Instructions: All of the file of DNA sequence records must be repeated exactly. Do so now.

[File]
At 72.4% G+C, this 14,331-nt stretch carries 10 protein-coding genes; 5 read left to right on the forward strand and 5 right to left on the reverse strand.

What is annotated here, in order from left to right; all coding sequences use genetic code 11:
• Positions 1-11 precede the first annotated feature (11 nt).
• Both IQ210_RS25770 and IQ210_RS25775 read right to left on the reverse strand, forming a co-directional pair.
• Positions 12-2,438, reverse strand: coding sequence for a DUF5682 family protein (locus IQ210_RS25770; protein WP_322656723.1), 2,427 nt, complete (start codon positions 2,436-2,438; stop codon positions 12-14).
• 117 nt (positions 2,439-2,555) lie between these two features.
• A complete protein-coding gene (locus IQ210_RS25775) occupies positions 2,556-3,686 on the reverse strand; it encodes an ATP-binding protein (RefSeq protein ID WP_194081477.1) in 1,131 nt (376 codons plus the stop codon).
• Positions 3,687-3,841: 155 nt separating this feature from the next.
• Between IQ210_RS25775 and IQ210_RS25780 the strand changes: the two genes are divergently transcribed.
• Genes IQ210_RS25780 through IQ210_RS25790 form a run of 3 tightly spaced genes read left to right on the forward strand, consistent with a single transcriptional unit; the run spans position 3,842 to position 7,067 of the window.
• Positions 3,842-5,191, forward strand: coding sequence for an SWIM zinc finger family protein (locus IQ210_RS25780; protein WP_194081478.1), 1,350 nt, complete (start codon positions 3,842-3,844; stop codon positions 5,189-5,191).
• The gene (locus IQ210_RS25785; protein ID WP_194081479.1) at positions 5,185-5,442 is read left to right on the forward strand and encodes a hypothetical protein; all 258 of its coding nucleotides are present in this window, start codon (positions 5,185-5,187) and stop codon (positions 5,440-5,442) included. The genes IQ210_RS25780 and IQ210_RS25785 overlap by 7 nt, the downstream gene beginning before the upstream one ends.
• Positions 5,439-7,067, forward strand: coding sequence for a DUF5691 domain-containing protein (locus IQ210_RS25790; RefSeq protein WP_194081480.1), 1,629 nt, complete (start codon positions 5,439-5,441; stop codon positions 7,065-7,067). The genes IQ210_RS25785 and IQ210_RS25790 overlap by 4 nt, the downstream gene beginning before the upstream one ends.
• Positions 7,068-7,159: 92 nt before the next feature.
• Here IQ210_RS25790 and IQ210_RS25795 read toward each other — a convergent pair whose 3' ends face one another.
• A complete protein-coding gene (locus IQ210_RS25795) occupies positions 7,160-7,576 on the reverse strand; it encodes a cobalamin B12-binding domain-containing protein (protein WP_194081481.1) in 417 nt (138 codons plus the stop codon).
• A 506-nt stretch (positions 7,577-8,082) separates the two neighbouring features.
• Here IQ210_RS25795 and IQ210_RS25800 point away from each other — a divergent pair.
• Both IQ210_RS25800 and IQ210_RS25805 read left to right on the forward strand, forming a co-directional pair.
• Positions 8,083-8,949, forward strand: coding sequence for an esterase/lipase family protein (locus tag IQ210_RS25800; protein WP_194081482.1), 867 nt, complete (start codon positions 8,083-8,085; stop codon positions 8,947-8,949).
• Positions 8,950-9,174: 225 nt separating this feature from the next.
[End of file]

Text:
At 72.4% G+C, this 14,331-nt stretch carries 10 protein-coding genes; 5 read left to right on the forward strand and 5 right to left on the reverse strand.

What is annotated here, in order from left to right; all coding sequences use genetic code 11:
• Positions 1-11 precede the first annotated feature (11 nt).
• Both IQ210_RS25770 and IQ210_RS25775 read right to left on the reverse strand, forming a co-directional pair.
• Positions 12-2,438, reverse strand: coding sequence for a DUF5682 family protein (locus IQ210_RS25770; protein WP_322656723.1), 2,427 nt, complete (start codon positions 2,436-2,438; stop codon positions 12-14).
• 117 nt (positions 2,439-2,555) lie between these two features.
• A complete protein-coding gene (locus IQ210_RS25775) occupies positions 2,556-3,686 on the reverse strand; it encodes an ATP-binding protein (RefSeq protein ID WP_194081477.1) in 1,131 nt (376 codons plus the stop codon).
• Positions 3,687-3,841: 155 nt separating this feature from the next.
• Between IQ210_RS25775 and IQ210_RS25780 the strand changes: the two genes are divergently transcribed.
• Genes IQ210_RS25780 through IQ210_RS25790 form a run of 3 tightly spaced genes read left to right on the forward strand, consistent with a single transcriptional unit; the run spans position 3,842 to position 7,067 of the window.
• Positions 3,842-5,191, forward strand: coding sequence for an SWIM zinc finger family protein (locus IQ210_RS25780; protein WP_194081478.1), 1,350 nt, complete (start codon positions 3,842-3,844; stop codon positions 5,189-5,191).
• The gene (locus IQ210_RS25785; protein ID WP_194081479.1) at positions 5,185-5,442 is read left to right on the forward strand and encodes a hypothetical protein; all 258 of its coding nucleotides are present in this window, start codon (positions 5,185-5,187) and stop codon (positions 5,440-5,442) included. The genes IQ210_RS25780 and IQ210_RS25785 overlap by 7 nt, the downstream gene beginning before the upstream one ends.
• Positions 5,439-7,067, forward strand: coding sequence for a DUF5691 domain-containing protein (locus IQ210_RS25790; RefSeq protein WP_194081480.1), 1,629 nt, complete (start codon positions 5,439-5,441; stop codon positions 7,065-7,067). The genes IQ210_RS25785 and IQ210_RS25790 overlap by 4 nt, the downstream gene beginning before the upstream one ends.
• Positions 7,068-7,159: 92 nt before the next feature.
• Here IQ210_RS25790 and IQ210_RS25795 read toward each other — a convergent pair whose 3' ends face one another.
• A complete protein-coding gene (locus IQ210_RS25795) occupies positions 7,160-7,576 on the reverse strand; it encodes a cobalamin B12-binding domain-containing protein (protein WP_194081481.1) in 417 nt (138 codons plus the stop codon).
• A 506-nt stretch (positions 7,577-8,082) separates the two neighbouring features.
• Here IQ210_RS25795 and IQ210_RS25800 point away from each other — a divergent pair.
• Both IQ210_RS25800 and IQ210_RS25805 read left to right on the forward strand, forming a co-directional pair.
• Positions 8,083-8,949, forward strand: coding sequence for an esterase/lipase family protein (locus tag IQ210_RS25800; protein WP_194081482.1), 867 nt, complete (start codon positions 8,083-8,085; stop codon positions 8,947-8,949).
• Positions 8,950-9,174: 225 nt separating this feature from the next.